Mark 2:21-22

‘No one sews a piece of unshrunk cloth on an old cloak; otherwise, the patch pulls away from it, the new from the old, and a worse tear is made. And no one puts new wine into old wineskins; otherwise, the wine will burst the skins, and the wine is lost, and so are the skins; but one puts new wine into fresh wineskins.’ Mark 2:21-22

The first weird thing about this text is the number of people who don’t know the first thing about sewing patches on to anything. When I was growing up, patches on pants were as normal as holes in tennis shoes. I always had stuff that needed to be patched and my mom always kept a bag of pieces of old denim to be repurposed for new respectability. It seems that ended with my generation.

As for wineskins…isn’t that what snow skiers use up on the mountain?

My point – things change. What is normal and understandable in one age becomes strange and esoteric in another. Things change.

When Jesus spoke of patches and wineskins he was reaching into a world of common sense that his hearers immediately understood. He was talking about change. He was talking about something new entering into the world that could not be contained by the world remaining the same. Jesus is birthing something new that will not fit in the old world and the old ways of understanding God.

I’m reminded here again of a talk that I heard given by a specialist in addictive illnesses. He was talking about the family dynamics involved in helping an addict stay sober. He said that a family is like a jig saw puzzle. Everyone is a piece and they all fit together nicely. But when one person seeks fundamental change in their lives – like getting sober – their “piece” changes.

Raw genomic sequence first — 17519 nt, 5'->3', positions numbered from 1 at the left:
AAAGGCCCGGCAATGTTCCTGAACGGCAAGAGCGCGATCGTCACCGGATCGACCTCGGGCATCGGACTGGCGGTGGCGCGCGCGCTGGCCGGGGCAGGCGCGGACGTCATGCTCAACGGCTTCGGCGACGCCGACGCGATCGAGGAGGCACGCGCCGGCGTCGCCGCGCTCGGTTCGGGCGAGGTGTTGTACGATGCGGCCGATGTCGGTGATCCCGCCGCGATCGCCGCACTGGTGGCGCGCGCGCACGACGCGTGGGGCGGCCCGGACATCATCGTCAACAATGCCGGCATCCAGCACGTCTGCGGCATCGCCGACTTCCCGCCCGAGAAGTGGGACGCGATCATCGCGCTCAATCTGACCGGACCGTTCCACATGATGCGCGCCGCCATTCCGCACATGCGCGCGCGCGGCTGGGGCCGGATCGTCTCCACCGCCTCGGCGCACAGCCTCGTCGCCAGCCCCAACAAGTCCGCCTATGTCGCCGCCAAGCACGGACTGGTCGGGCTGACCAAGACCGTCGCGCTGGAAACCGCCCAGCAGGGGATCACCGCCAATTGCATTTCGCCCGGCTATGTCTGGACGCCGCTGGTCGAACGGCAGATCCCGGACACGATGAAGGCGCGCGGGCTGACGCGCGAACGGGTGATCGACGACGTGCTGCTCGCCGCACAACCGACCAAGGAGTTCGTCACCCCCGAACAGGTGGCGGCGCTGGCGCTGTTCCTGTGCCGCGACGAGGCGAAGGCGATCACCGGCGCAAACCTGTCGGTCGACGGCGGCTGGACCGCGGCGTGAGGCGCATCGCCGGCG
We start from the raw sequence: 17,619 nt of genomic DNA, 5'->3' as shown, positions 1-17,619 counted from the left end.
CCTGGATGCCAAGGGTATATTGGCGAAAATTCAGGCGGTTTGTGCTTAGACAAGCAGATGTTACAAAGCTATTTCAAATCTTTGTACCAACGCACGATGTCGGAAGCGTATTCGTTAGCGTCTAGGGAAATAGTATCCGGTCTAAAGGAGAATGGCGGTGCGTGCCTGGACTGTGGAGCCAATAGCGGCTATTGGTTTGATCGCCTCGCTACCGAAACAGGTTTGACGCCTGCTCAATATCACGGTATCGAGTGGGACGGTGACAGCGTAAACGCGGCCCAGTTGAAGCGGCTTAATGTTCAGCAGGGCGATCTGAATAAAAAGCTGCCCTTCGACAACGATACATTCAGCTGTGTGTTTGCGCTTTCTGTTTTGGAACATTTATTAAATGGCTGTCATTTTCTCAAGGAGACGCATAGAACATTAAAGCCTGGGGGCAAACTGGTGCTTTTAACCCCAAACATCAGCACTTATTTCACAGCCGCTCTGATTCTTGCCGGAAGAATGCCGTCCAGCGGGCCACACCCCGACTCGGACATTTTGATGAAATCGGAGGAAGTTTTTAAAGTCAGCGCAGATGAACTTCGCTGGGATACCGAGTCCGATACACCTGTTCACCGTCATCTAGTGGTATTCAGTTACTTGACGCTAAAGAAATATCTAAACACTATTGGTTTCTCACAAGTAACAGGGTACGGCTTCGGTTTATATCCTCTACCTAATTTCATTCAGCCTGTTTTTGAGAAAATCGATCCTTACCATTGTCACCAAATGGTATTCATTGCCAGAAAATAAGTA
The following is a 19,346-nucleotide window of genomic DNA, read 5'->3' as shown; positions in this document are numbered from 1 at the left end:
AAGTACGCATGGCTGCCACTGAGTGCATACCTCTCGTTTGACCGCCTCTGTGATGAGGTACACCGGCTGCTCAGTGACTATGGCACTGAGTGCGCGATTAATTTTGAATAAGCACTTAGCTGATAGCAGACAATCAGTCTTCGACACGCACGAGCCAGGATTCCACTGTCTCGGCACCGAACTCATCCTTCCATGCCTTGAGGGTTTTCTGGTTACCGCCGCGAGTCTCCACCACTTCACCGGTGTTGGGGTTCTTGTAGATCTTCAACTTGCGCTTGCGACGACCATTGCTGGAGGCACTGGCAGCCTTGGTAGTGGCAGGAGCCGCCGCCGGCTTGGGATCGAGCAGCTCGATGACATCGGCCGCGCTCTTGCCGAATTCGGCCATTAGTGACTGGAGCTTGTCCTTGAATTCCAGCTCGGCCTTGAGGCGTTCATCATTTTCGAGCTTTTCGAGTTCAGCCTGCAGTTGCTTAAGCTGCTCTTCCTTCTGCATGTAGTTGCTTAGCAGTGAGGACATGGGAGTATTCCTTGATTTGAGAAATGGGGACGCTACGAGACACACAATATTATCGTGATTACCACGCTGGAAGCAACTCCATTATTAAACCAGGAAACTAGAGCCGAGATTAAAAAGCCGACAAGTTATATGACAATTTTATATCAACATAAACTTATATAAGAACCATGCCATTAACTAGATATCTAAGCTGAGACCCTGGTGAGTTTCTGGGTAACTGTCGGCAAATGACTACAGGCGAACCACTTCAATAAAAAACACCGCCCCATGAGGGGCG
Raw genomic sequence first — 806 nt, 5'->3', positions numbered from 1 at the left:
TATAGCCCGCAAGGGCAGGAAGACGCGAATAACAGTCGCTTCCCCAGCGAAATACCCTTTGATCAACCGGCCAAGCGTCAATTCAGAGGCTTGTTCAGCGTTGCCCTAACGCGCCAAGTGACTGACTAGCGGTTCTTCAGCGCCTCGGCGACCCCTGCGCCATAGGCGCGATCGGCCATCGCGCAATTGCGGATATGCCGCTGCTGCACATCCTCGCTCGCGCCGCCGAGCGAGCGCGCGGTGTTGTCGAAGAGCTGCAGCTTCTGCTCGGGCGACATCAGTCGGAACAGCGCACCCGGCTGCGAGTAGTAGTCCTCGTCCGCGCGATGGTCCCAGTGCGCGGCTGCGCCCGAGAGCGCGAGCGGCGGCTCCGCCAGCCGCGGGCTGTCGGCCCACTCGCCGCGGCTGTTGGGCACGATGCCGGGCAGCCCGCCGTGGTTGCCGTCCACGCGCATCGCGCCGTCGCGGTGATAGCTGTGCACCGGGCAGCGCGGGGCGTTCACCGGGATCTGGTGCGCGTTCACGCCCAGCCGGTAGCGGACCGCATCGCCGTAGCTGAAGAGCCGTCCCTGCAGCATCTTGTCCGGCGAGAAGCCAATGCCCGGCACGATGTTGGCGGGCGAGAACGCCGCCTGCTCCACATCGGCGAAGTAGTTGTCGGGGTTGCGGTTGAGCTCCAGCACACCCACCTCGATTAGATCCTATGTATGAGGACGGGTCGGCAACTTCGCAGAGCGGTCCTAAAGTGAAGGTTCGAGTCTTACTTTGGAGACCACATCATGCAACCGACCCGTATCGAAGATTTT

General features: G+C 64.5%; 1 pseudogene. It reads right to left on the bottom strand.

His warning was that, if the other family members didn’t also work on changes in their own behaviors, their own understandings, then their own pieces would not change. And that when their loved one re-entered the family system, and no longer fit like they used to, the rest of the family would unconsciously conspire to sabotage their recovery. They would slide back into the old, familiar, ways of being. Deathly though it is.

God’s love for all people; God’s plan for people living in peace, with justice; the simple concept of “enough for all.” These are revolutionary ideas in the world. They are new wine and new patches. When they show up, they give rise to what Paul called “the whole creation groaning in travail” as the new world is birthed among us.

How long is the list of the changes that bring tension into our lives these days? Racial justice and reparations. Embracing the diversity of human experiences of gender and sexuality. Discovering ways for people of diverse cultures to live in cooperation and mutual respect. Religious pluralism. Gun violence. Suicide. Addictions. Sweeping changes in technology. An increasing global economy.

Things change. But human nature doesn’t change very much. Some will welcome and embrace the new wine that Jesus brings. Others will reject it. Some will say “we’ve never done it this way before” even when we all know full well that history is far more cyclical than linear and there is nothing new under the sun.

Except for God. The One who makes all things new.

Let us pray: Dear Lord, we expect the earth beneath us to be stable. We want normalcy. We want peace and quiet far more than peace and justice. But you are our Healer and sometimes the emotional, physical, intellectual surgery you need to perform on us to heal us seems too much for us. Help us die to the old that we might be reborn with you into the new. In Jesus’ name. Amen.

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